dc.description.abstractPrevious work using transcranial magnetic stimulation (TMS) demonstrated that the right presupplementary motor area (preSMA), a node in the fronto-basal-ganglia network, is critical for response inhibition. However, TMS influences interconnected regions, raising the possibility of a link between the preSMA activity and the functional connectivity within the network. To understand this relationship, we applied single-pulse TMS to the right preSMA during functional magnetic resonance imaging when the subjects were at rest to examine changes in neural activity and functional connectivity within the network in relation to the efficiency of response inhibition evaluated with a stop-signal task. The results showed that preSMA-TMS increased activation in the right inferior-frontal cortex (rIFC) and basal ganglia and modulated their task-free functional connectivity. Both the TMS-induced changes in the basal-ganglia activation and the functional connectivity between rIFC and left striatum, and of the overall network correlated with the efficiency of response inhibition and with the white-matter microstructure along the preSMA–rIFC pathway. These results suggest that the task-free functional and structural connectivity between the rIFCop and basal ganglia are critical to the efficiency of response inhibition.en
dc.description.provenanceSubmitted by Anne Pietsch (a.pietsch@roehampton.ac.uk) on 2016-05-06T14:02:33Z No. of bitstreams: 2 Xu et al 2016 PreSMA stimulation changes task-free functional connectivity in.pdf: 399547 bytes, checksum: 6db0ca3172693e5d7e361c1288524bff (MD5) Xu et al Supplementary Material_TMS-fMRI-pdf.pdf: 301377 bytes, checksum: 37918398edad5f63ddd2db59ecf55616 (MD5)en
dc.description.provenanceApproved for entry into archive by Anne Pietsch (a.pietsch@roehampton.ac.uk) on 2016-05-06T14:03:02Z (GMT) No. of bitstreams: 2 Xu et al 2016 PreSMA stimulation changes task-free functional connectivity in.pdf: 399547 bytes, checksum: 6db0ca3172693e5d7e361c1288524bff (MD5) Xu et al Supplementary Material_TMS-fMRI-pdf.pdf: 301377 bytes, checksum: 37918398edad5f63ddd2db59ecf55616 (MD5)en
dc.description.provenanceMade available in DSpace on 2016-05-06T14:03:04Z (GMT). No. of bitstreams: 2 Xu et al 2016 PreSMA stimulation changes task-free functional connectivity in.pdf: 399547 bytes, checksum: 6db0ca3172693e5d7e361c1288524bff (MD5) Xu et al Supplementary Material_TMS-fMRI-pdf.pdf: 301377 bytes, checksum: 37918398edad5f63ddd2db59ecf55616 (MD5) Previous issue date: 2016-05en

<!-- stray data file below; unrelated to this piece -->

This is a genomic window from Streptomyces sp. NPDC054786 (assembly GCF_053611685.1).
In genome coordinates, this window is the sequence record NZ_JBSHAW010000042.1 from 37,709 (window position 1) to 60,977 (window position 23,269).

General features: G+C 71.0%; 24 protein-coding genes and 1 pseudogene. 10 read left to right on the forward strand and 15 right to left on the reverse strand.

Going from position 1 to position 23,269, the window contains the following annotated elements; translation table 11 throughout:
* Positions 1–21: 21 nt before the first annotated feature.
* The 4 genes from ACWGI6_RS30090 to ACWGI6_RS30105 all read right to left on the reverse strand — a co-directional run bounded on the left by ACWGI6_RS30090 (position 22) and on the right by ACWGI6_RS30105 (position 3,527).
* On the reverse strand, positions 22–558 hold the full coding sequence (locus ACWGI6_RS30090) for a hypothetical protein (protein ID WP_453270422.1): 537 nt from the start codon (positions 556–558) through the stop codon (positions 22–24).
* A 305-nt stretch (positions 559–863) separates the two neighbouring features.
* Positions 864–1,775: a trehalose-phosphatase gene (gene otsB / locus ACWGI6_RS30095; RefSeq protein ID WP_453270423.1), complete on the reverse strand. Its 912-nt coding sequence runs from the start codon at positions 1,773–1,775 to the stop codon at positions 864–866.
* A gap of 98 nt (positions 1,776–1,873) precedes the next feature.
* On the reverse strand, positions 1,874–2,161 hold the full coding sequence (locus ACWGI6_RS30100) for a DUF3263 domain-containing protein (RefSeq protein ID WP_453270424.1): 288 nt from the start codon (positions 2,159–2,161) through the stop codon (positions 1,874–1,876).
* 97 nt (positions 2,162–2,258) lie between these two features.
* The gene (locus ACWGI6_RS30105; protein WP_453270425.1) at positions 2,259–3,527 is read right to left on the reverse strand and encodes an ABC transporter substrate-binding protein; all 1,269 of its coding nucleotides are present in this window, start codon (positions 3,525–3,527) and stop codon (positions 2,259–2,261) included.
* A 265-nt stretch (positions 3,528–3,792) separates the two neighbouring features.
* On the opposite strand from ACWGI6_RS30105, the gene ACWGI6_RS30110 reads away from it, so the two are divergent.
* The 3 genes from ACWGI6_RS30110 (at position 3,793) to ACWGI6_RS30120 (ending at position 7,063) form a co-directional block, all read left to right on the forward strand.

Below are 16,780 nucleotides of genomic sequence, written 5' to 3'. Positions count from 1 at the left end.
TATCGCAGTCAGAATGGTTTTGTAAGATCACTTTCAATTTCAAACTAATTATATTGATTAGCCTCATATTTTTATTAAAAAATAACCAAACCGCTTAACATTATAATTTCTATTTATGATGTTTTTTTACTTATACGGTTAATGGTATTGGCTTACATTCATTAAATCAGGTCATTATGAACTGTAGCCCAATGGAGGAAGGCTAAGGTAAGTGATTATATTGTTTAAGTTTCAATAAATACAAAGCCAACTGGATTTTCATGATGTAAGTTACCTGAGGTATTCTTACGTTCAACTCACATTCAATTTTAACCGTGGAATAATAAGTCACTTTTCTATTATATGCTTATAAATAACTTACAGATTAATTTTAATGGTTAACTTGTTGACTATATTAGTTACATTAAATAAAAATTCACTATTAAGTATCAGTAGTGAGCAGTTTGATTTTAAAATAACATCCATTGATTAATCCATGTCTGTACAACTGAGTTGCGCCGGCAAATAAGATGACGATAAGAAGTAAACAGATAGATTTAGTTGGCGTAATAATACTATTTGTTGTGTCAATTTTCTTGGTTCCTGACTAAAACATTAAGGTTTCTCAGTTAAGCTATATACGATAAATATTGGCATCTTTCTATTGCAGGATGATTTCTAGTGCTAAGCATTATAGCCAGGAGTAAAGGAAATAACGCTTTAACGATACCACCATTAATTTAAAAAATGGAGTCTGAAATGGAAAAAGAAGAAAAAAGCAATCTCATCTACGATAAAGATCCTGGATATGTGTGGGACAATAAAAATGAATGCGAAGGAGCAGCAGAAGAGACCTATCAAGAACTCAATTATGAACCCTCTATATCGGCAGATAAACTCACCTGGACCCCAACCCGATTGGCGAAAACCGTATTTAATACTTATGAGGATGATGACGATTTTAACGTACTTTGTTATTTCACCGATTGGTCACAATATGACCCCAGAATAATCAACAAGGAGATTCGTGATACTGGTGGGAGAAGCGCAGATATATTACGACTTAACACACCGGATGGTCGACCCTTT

dc.description.sponsorshipThis work was supported by the Department of Defense through the Center for Neuroscience and Regenerative Medicine (G189AN and G189BK) and by the Intramural Research Program of the National Institute of Neurological Disorders and Stroke, and the National Institute on Deafness and Other Communication Disorders, at the National Institutes of Health.en
dc.publisherWileyen
dc.relation.urlhttp://doi.wiley.com/10.1002/hbm.23236en
dc.rightsArchived with thanks to Human Brain Mappingen
dc.titlePreSMA stimulation changes task-free functional connectivity in the fronto-basal-ganglia that correlates with response inhibition efficiencyen
dc.typeArticleen
dc.contributor.departmentHuman Cortical Physiology and Neurorehabilitation Section, National Institute of Neurological Disorders and Stroke, National Institutes of Health; Center for Neuroscience and Regenerative Medicine, Uniformed Services University of Health Sciences; University of Maryland; Radiology and Imaging Sciences, Clinical Center, National Institutes of Health; NIH MRI Research Facility, National Institute of Neurological Disorders and Stroke, National Institutes of Health; Section on Brain Imaging and Modeling, National Institute of Deafness and Other Communication Disorders, National Institutes of Healthen
dc.identifier.journalHuman Brain Mappingen
dc.contributor.institutionHuman Cortical Physiology and Neurorehabilitation Section; National Institute of Neurological Disorders and Stroke, National Institutes of Health; Bethesda Maryland 20892en
dc.contributor.institutionHuman Cortical Physiology and Neurorehabilitation Section; National Institute of Neurological Disorders and Stroke, National Institutes of Health; Bethesda Maryland 20892en
dc.contributor.institutionCenter for Neuroscience and Regenerative Medicine; Uniformed Services University of Health Sciences; Bethesda Maryland 20814en
dc.contributor.institutionDepartment of Psychology; University of Maryland College Park; Maryland 20742-4411en
dc.contributor.institutionNIH MRI Research Facility; National Institutes of Health, National Institute of Neurological Disorders and Stroke; Bethesda Maryland 20892en
dc.contributor.institutionHuman Cortical Physiology and Neurorehabilitation Section; National Institute of Neurological Disorders and Stroke, National Institutes of Health; Bethesda Maryland 20892en
dc.contributor.institutionCenter for Neuroscience and Regenerative Medicine; Uniformed Services University of Health Sciences; Bethesda Maryland 20814en
dc.contributor.institutionSection on Brain Imaging and Modeling; National Institutes of Health, National Institute of Deafness and Other Communication Disorders; Bethesda Maryland 20892en
dc.contributor.institutionHuman Cortical Physiology and Neurorehabilitation Section; National Institute of Neurological Disorders and Stroke, National Institutes of Health; Bethesda Maryland 20892en
All Items in RURR are protected by copyright, with all rights reserved, unless otherwise indicated.